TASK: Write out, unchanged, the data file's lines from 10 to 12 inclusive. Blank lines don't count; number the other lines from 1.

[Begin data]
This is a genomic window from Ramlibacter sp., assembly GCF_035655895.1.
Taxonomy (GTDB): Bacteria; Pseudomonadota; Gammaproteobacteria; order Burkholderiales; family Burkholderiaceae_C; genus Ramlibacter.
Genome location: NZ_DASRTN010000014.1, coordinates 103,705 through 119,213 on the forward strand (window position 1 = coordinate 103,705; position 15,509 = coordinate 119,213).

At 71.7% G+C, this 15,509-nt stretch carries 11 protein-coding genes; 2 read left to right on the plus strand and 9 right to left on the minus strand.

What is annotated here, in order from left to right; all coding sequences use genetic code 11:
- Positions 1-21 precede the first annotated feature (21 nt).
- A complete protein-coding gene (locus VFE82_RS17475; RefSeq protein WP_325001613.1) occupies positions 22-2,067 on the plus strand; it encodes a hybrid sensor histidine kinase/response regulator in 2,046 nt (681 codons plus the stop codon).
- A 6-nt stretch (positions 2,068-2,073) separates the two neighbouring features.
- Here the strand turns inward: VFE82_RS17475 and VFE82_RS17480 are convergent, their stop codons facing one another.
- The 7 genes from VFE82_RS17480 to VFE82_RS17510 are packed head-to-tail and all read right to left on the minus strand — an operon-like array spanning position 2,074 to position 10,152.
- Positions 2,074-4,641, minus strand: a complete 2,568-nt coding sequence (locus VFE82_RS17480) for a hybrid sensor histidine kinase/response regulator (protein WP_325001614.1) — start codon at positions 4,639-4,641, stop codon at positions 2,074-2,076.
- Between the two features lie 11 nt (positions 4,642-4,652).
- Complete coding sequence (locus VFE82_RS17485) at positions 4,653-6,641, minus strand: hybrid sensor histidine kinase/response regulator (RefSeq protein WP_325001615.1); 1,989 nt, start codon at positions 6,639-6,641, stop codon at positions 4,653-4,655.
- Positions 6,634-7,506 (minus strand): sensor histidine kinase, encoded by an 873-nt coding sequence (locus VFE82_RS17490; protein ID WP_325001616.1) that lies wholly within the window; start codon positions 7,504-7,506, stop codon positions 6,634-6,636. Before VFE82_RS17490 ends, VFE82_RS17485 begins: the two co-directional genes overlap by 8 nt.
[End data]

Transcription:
- The 7 genes from VFE82_RS17480 to VFE82_RS17510 are packed head-to-tail and all read right to left on the minus strand — an operon-like array spanning position 2,074 to position 10,152.
- Positions 2,074-4,641, minus strand: a complete 2,568-nt coding sequence (locus VFE82_RS17480) for a hybrid sensor histidine kinase/response regulator (protein WP_325001614.1) — start codon at positions 4,639-4,641, stop codon at positions 2,074-2,076.
- Between the two features lie 11 nt (positions 4,642-4,652).